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H.R. 4786 (eh) To designate the facility of the United States Postal Service located at 110 Postal Way in Carrollton, Georgia, as the ``Samuel P. Roberts Post Office Building''. [Engrossed in House] ...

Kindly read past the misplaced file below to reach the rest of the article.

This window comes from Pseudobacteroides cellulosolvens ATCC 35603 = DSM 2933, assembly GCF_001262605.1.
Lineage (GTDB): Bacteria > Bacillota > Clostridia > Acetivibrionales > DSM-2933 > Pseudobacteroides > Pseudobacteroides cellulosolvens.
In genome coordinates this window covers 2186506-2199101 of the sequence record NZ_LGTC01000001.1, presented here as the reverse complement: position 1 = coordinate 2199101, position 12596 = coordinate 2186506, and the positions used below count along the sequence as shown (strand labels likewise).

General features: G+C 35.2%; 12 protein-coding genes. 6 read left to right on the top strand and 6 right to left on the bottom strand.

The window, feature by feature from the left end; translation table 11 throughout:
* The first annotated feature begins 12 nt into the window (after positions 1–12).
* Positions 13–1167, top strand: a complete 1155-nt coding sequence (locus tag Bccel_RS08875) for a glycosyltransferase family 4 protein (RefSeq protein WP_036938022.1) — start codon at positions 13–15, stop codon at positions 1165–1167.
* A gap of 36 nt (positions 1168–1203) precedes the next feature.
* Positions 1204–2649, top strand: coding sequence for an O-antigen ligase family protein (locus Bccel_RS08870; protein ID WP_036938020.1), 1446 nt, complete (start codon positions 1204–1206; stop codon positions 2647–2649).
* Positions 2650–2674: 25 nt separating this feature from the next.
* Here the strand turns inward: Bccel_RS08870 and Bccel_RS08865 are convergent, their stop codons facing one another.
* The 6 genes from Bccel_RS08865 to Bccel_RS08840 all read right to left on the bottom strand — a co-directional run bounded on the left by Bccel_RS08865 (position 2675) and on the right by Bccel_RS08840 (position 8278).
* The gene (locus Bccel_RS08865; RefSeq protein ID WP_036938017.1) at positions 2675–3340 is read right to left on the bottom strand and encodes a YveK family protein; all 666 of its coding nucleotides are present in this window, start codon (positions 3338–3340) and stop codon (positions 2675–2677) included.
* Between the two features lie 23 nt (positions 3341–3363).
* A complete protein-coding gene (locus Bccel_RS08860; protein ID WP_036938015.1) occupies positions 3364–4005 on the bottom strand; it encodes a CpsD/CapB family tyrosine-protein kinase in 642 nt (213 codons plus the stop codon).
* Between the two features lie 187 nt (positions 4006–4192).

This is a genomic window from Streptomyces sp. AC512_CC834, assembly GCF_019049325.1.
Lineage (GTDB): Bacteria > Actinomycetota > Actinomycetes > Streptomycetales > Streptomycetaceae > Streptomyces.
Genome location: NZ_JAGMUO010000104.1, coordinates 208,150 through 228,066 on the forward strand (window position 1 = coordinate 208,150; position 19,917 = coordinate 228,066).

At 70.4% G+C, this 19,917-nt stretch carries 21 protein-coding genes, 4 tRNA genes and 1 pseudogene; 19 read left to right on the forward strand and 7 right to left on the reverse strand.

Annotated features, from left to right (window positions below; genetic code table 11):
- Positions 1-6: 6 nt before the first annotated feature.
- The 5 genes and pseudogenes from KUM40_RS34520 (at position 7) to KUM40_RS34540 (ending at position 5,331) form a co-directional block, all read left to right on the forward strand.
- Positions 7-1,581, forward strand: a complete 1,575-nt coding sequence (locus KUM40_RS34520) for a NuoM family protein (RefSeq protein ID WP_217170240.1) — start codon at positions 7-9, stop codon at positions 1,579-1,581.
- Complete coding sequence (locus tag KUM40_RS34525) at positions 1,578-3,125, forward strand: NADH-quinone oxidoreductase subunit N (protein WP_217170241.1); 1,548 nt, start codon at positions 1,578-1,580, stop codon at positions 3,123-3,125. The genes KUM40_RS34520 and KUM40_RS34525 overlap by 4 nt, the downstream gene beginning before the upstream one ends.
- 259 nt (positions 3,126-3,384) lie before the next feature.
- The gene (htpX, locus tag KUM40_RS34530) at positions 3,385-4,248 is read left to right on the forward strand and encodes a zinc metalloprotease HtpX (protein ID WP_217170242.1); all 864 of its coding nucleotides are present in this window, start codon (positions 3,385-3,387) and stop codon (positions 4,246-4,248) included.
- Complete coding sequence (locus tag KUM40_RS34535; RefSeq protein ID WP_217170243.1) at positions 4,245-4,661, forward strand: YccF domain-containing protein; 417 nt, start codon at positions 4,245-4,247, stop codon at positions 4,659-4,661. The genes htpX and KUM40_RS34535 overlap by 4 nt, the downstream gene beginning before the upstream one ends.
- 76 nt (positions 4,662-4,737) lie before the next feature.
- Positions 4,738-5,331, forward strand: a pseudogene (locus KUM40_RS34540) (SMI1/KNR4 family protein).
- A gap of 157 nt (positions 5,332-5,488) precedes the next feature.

108th CONGRESS 2d Session H. R. 4785 To enhance navigation capacity improvements and the ecosystem restoration plan for the Upper Mississippi River and Illinois Waterway System. _______________________________________________________________________ IN THE HOUSE OF REPRESENTATIVES July 8, 2004 Mr. Hulshof (for himself, Mr. Boswell, Mrs. Emerson, Mr. Gutknecht, Mr. Leach, Mr. Shimkus, Mr. LaHood, Mr. Costello, Mr. Manzullo, Mr. Johnson of Illinois, Mr. Evans, Mr. Akin, Mr. Skelton, Mr. Nussle, Mr. Peterson of Minnesota, Mr. Weller, Mr. Latham, and Mr. King of Iowa) introduced the following bill; which was referred to the Committee on Transportation and Infrastructure _______________________________________________________________________ A BILL To enhance navigation capacity improvements and the ecosystem restoration plan for the Upper Mississippi River and Illinois Waterway System. Be it enacted by the Senate and House of Representatives of the United States of America in Congress assembled, SECTION 1. FINDINGS. Congress finds that-- (1) in section 1103(a)(2) of the Water Resources Development Act of 1986 (100 Stat. 4225), Congress recognized the Upper Mississippi River System as ``a nationally significant ecosystem and a nationally significant commercial navigation system'' and declared that the system ``shall be administered and regulated in recognition of its several purposes''; (2) inaction on construction of new locks will lead to economic decline, and inaction on implementation of an enhanced ecosystem restoration program will lead to further environmental decline; (3) the Upper Mississippi River and Illinois Waterway carry approximately 60 percent of the corn exports of the United States and 45 percent of the soybean exports of the United States, providing a significant positive balance of trade benefit for the Nation; (4) the movement of more than 100,000,000 tons of product supports 400,000 full- and part-time jobs in the United States, generating over $4,000,000,000 in income and $12,000,000,000 to $15,000,000,000 in economic activity; (5) Midwestern utilities use coal, the second largest category of cargo shipped on the Upper Mississippi River System, to produce cost-efficient energy; (6) keeping the cost of transportation lower through competition between transportation modes is the United States farmer's competitive advantage in capturing future global growth in agricultural exports; (7) United States farm and trade policies work to open world markets and promote United States exports, and water resource policy has provided a low-cost transportation alternative to other modes; (8) the Department of Agriculture projects that corn exports will grow 44 percent over the next decade, with a \1/3\ increase in growth exported through the Gulf of Mexico; (9) United States exports of soybeans and soybean products topped 1,000,000,000 bushels for the third straight year in 2003, with roughly 75 percent exported through the Port of New Orleans via the Mississippi waterways and its tributaries; (10) those transportation savings-- (A) provide higher income to farmers and rural communities; and (B) generate Federal and State taxes to support community activities, quality of life, and national benefits; (11) the construction of new 1,200-foot locks and lock extensions will provide more than 48,000,000 man-hours of employment over 10 to 15 years; (12) foreign competitors have worked over the last 10 years to improve foreign transportation infrastructure to compete more effectively with United States production; (13) the inland waterway transportation system moves 16 percent of the freight in the United States for 2 percent of the cost, including more than 100,000,000 tons on the Upper Mississippi River System; (14) the Department of Transportation projects that freight congestion on the roads and rails in the United States will double in the next 25 years and that water transportation will need to play an increasing role in moving freight; (15) the movement of 100,000,000 tons on the river system in 4,400 15-barge tows out of harms way would require an equivalent of 4,000,000 trucks or 1,000,000 rail cars moving directly through our communities; (16) econometric models are useful analytic tools to provide valuable information, but are unable to account for every market trend, development, and public policy impact; (17) the current capacity of the Upper Mississippi River System is-- (A) declining by 10 percent annually because of unplanned closures of a 70-year old infrastructure; and (B) reducing the potential for sustained growth; (18) the current 600-foot lock system was designed for steamboats, at a time when 4,000,000 tons moved on the Mississippi River and a total of 2,000,000,000 bushels of corn were produced nationally, compared to today, when 100,000,000 to 120,000,000 tons are shipped and the national production of corn exceeds 10,000,000,000 bushels; (19) the 600-foot locks at Locks and Dam Nos. 20, 21, 22, 24, and 25 on the Upper Mississippi River and LaGrange and Peoria on the Illinois Waterway are operating at 80 percent utilization and are unable to provide for or process effectively the volatile growth of traditional export grain markets; (20) based on the current construction schedule of new locks and dams on the inland system, lock modernization will need to take place over 30 years, starting immediately, as an imperative to avoid lost export grain sales and diminished national competitiveness; (21) the Corps of Engineers has been studying the needs for national investments on the Upper Mississippi River System for the last 15 years and has based initial recommendations on the best available information and science; (22) the Upper Mississippi and Illinois Rivers ecosystem consists of hundreds of thousands of acres of bottomland forests, islands, backwaters, side channels, and wetlands; (23) the river ecosystem is home to 270 species of birds, 57 species of mammals, 45 species of amphibians and reptiles, 113 species of fish, and nearly 50 species of mussels; (24) more than 40 percent of migratory waterfowl and shorebirds in North America depend on the river for food, shelter, and habitat during migration; (25) the annual operation of the Upper Mississippi River Basin needs to take into consideration opportunities for ecosystem restoration; (26) development since the 1930s has altered and reduced the biological diversity of the large flood plain river systems of the Upper Mississippi and Illinois Rivers; (27) Congress recognizes the need for significant Federal investment in the restoration of the Upper Mississippi and Illinois River ecosystems; (28) the Upper Mississippi River System provides important economic benefits from recreational and tourist uses, resulting in the basin's receiving more visitors annually than most National Parks, with the ecosystems and wildlife being the main attractions; (29) the Upper Mississippi River System-- (A) includes 284,688 acres of National Wildlife Refuge land that is managed as habitat for migratory birds, fish, threatened and endangered species, and a diverse assortment of other species and related habitats; and (B) provides many recreational opportunities; and (30) the Upper Mississippi River System also includes over 975,000 acres of land protected by levees and needs a balanced ecosystem restoration program that adequately considers the existing network of flood control infrastructure that protects thousands of homes and businesses. SEC. 2. ENHANCED NAVIGATION CAPACITY IMPROVEMENTS AND ECOSYSTEM RESTORATION PLAN FOR THE UPPER MISSISSIPPI RIVER AND ILLINOIS WATERWAY SYSTEM. (a) Definitions.--In this section, the following definitions apply: (1) Plan.--The term ``Plan'' means the preferred integrated plan contained in the document entitled ``Integrated Feasibility Report and Programmatic Environmental Impact Statement for the UMR-IWW System Navigation Feasibility System'' and dated April 29, 2004. (2) Secretary.--The term ``Secretary'' means the Secretary of the Army. (3) Upper mississippi river and illinois waterway system.-- The term ``Upper Mississippi River and Illinois Waterway System'' means the projects for navigation and ecosystem restoration authorized by Congress for-- (A) the segment of the Mississippi River from the confluence with the Ohio River, River Mile 0.0, to Upper St. Anthony Falls Lock in Minneapolis-St. Paul, Minnesota, River Mile 854.0; and (B) the Illinois Waterway from its confluence with the Mississippi River at Grafton, Illinois, River Mile 0.0, to T.J. O'Brien Lock in Chicago, Illinois, River Mile 327.0. (b) Authorization of Construction of Navigation Improvements.-- (1) Small scale and nonstructural measures.--At a cost of $24,000,000 in funds from the general fund of the Treasury, to be matched in an equal amount from the Inland Waterways Trust Fund (which is paid by private users), the Secretary shall-- (A) construct mooring facilities at Locks 12, 14, 18, 20, 22, 24, and LaGrange Lock; (B) provide switchboats at Locks 20 through 25 over 5 years for project operation; and (C) conduct development and testing of an appointment scheduling system. (2) New locks.--At a cost of $730,000,000 in funds from the general fund of the Treasury, with an equal matching amount provided from the Inland Waterways Trust Fund (which is paid by the private users), the Secretary shall construct new 1,200- foot locks at Locks 20, 21, 22, 24, and 25 on the Upper Mississippi River and at LaGrange Lock and Peoria Lock on the Illinois Waterway. (3) Mitigation.--At a cost of $100,000,000 in funds from the general fund of the Treasury, with an equal matching amount provided from the Inland Waterway Trust Fund (which is paid by private users), the Secretary shall conduct mitigation for new locks and small scale and nonstructural measures authorized under paragraphs (1) and (2). (c) Ecosystem Restoration Authorization.-- (1) Operation.--To ensure the environmental sustainability of the existing Upper Mississippi River and Illinois Waterway System, the Secretary shall modify, consistent with requirements to avoid any adverse effects on navigation, the operation of the Upper Mississippi River and Illinois Waterway System to address the cumulative environmental impacts of operation of the system and improve the ecological integrity of the Upper Mississippi River and Illinois River. (2) Ecosystem restoration projects.-- (A) In general.--The Secretary shall carry out, consistent with requirements to avoid any adverse effects on navigation, ecosystem restoration projects to attain and maintain the sustainability of the ecosystem of the Upper Mississippi River and Illinois River in accordance with the general framework outlined in the Plan. (B) Projects included.--Ecosystem restoration projects may include-- (i) island building; (ii) construction of fish passages; (iii) floodplain restoration; (iv) water level management (including water drawdown); (v) backwater restoration; (vi) side channel restoration; (vii) wing dam and dike restoration and modification; (viii) island and shoreline protection; (ix) topographical diversity; (x) dam point control; (xi) use of dredged material for environmental purposes; (xii) tributary confluence restoration; (xiii) spillway modification to benefit the environment; (xiv) land easement authority; and (xv) land acquisition. (C) Cost sharing.-- (i) In general.--Except as provided in clause (ii), the Federal share of the cost of carrying out an ecosystem restoration project under this paragraph shall be 65 percent. (ii) Exception for certain restoration projects.--In the case of a project under this paragraph for ecosystem restoration, the Federal share of the cost of carrying out the project shall be 100 percent if the project-- (I) is located below the ordinary high water mark or in a connected backwater; (II) modifies the operation or structures for navigation; or (III) is located on federally owned land. (iii) Nongovernmental organizations.-- Nongovernmental organizations shall be eligible to contribute the non-Federal cost-sharing requirements applicable to projects under this paragraph. (D) Land acquisition.--The Secretary may acquire land or an interest in land for an ecosystem restoration project from a willing owner through conveyance of-- (i) fee title to the land; or (ii) a flood plain conservation easement. (3) Specific projects authorization.-- (A) In general.--Subject to subparagraph (B), the ecosystem restoration projects described in paragraph (2) shall be carried out at a total construction cost of $1,460,000,000. (B) Limitation on available funds.--Of the amounts made available under subparagraph (A), not more than $35,000,000 for each fiscal year shall be available for land acquisition under paragraph (2)(D). (4) Implementation reports.-- (A) In general.--Not later than June 30, 2005, and every 4 years thereafter, the Secretary shall submit to the Committee on Environment and Public Works of the Senate and the Committee on Transportation and